NEK Businesses Struggle To Find Qualified Workers
06/07/12 7:50AM By Steve Zind
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On Wednesday, we heard about efforts to create manufacturing jobs in the Northeast Kingdom. There is the sense that the area is on the cusp of something that could bring in more high tech jobs. But even now, manufacturers in the region are struggling to find qualified workers.
There's a lot of history in the old St. Johnsbury building where Classic Designs is located. Like the hulking old lathes that shape wood into the table legs and other furniture parts the company makes.
"This technology is 130 years old. All this equipment is 130 years old," says Classic Designs CEO David Redmond, pointing to a line of machinery during a tour of the company.
David Redmond walks past the old machines that once did all of the work, to a single machine that uses CNC technology to produce more than half of what comes out of here now.
CNC stands for "computer numerically controlled." The old lathes at Classic Designs are time and labor intensive. The operator is like a mechanic, changing out knives and making adjustments.
By contrast, a CNC operator programs a computer that runs the machine. It's a completely different skill set.
Redmond says yesterday's mill worker doesn't have the training to operate today's machines, adding, "We have a lot of work to do in terms of retraining our current staff, to say nothing about what we need in the future as far as staffing. The only direction we can go is more CNC technology."
It's a similar story at Tivoly Incorporated, a French owned company that employs 160 people at its plant in Derby Line. The company makes tools and dies used by other manufacturers.
Like Classic Designs, Tivoly needs workers trained to run CNC technology.
Plant Manager Scott Gowdy and Human Resources Manager Janice Lamoureux say there isn't a ready pool of people in the area. So the company trains workers from the ground up and hopes it pays off in the end.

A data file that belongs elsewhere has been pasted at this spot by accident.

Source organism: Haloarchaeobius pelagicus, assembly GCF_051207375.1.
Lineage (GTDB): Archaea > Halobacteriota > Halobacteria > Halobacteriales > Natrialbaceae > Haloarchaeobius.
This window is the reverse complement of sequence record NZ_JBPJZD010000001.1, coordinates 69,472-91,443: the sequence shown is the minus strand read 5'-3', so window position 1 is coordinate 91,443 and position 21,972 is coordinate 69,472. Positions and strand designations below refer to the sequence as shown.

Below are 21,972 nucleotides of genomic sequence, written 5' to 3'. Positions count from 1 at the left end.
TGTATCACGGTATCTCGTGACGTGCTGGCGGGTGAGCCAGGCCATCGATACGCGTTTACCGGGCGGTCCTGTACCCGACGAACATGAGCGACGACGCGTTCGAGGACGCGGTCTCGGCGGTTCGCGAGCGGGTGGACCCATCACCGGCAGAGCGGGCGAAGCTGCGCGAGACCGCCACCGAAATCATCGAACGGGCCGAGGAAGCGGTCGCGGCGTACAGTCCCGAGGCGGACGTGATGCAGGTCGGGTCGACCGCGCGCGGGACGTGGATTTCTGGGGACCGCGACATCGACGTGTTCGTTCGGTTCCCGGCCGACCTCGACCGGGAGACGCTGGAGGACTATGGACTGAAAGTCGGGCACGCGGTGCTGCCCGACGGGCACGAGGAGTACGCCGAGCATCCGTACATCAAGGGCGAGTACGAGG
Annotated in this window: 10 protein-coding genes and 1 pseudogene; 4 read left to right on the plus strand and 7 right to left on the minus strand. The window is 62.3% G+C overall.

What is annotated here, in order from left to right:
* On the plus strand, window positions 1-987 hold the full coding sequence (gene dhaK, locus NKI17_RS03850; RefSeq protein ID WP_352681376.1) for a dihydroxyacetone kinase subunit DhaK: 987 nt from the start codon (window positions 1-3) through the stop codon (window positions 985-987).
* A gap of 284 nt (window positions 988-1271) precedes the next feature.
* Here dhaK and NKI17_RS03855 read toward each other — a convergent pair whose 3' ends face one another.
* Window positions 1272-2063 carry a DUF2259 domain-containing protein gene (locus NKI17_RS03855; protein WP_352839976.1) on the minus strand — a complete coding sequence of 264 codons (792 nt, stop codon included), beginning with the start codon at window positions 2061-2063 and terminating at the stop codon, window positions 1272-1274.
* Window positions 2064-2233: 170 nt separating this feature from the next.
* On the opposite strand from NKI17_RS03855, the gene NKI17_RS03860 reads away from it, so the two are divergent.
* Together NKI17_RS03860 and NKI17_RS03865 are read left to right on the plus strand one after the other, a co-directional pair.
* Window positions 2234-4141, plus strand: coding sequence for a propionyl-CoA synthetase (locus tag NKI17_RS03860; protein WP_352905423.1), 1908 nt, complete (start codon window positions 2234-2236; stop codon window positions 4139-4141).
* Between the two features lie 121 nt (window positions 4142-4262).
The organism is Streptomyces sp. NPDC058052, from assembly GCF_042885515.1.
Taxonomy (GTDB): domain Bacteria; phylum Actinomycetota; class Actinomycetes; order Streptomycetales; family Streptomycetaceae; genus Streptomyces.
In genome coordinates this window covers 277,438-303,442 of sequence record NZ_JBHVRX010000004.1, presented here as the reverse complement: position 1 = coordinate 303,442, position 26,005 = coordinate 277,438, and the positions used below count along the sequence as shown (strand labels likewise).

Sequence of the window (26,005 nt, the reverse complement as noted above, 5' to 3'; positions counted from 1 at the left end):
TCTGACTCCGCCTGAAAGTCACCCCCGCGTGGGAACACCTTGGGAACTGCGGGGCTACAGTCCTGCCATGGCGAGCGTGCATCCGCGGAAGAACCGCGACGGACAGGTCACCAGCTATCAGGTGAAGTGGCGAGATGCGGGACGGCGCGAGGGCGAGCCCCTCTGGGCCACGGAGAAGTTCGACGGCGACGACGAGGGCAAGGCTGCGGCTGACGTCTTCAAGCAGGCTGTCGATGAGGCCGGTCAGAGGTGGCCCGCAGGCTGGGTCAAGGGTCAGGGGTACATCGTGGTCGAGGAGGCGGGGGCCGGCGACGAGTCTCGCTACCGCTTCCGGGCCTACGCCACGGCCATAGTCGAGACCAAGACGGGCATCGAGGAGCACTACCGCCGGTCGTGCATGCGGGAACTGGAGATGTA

"It's all tribal learning. We teach in-house," says Gowdy.
According to Lamoureux, "Training is huge. You hate to say it, but you're bringing people in right out of high school or have been a year or two on a farm, or whatever."
And, adds Gowdy, "You could have a year into somebody and discover they just can't meet the qualifications that you have."
The gap between the skills workers have and what manufacturers need exists in other places, but it's much more pronounced in the Northeast Kingdom. Only about one in five of the region's adults have some sort of post-secondary education, compared to a state average of one in three.
"The factory worker today has to have at least an associate's of applied science and be able to program the computers they're using on the shop floor," says Ann Nygard, director of the Center For Rural Entrepreneurship at Lyndon State College.
The college is also home to the Leahy Center for Rural Students. Together they're trying to get more Northeast Kingdom high school graduates to go on to 2- or 4-year colleges, and give them hands-on job training. The focus is on meeting the needs of the region's manufacturers.
"The owners of these businesses are coming to us and saying, ‘I'm turning down work because I don't have any confidence that I can find the skilled workforce that I need to be able to accept these contracts," says Steve Gold, Lyndon State's interim president and the former commissioner of the Department of Employment and Training.
The college has started a CNC training program in conjunction with Northern Community Investment Corporation in St. Johnsbury.
But educating and training young workers doesn't guarantee they'll stay in the Kingdom.
"People that do have expertise and are looking for good paying jobs are not finding them in the Northeast Kingdom easily. Over the last three years or four years have gone elsewhere," says Classic Designs CEO David Redmond.
The flight of young workers is a statewide problem. But there's reason to believe it's more pronounced in the Northeast Kingdom.
Lyndon State College freshman Dayna Roy of West Burke said she'd like to stay close to home after she graduates, but she's concerned about the job prospects in her field.
"I think it would be tougher for me to do graphics design around here," she says. "I would probably have to move out of state to start my business."
Senior Tommy Russell from Barton is of a similar mind.
"I could see myself living here, growing a family, raising children," Russell says. "But from a business standpoint, I'd much rather go out of state, work for a while and come back."
Russell's approach isn't necessarily a bad thing, as far as Lyndon interim president Steve Gold is concerned.
Gold says more than other places in Vermont, people feel a strong bond with the Northeast Kingdom; they'll come back once the job prospects improve. And he says that's starting to happen.
"People are beginning to see that there are ways that we can actually work together to address these issues," Gold says. " That's a big sea change from just wringing your hands and saying, ‘The kids are all leaving and we don't have the workforce we need.' And, ‘Isn't it awful.'"
Gold says building a well trained workforce in the Kingdom is a long term effort that's only, as he puts it, "at the end of the beginning."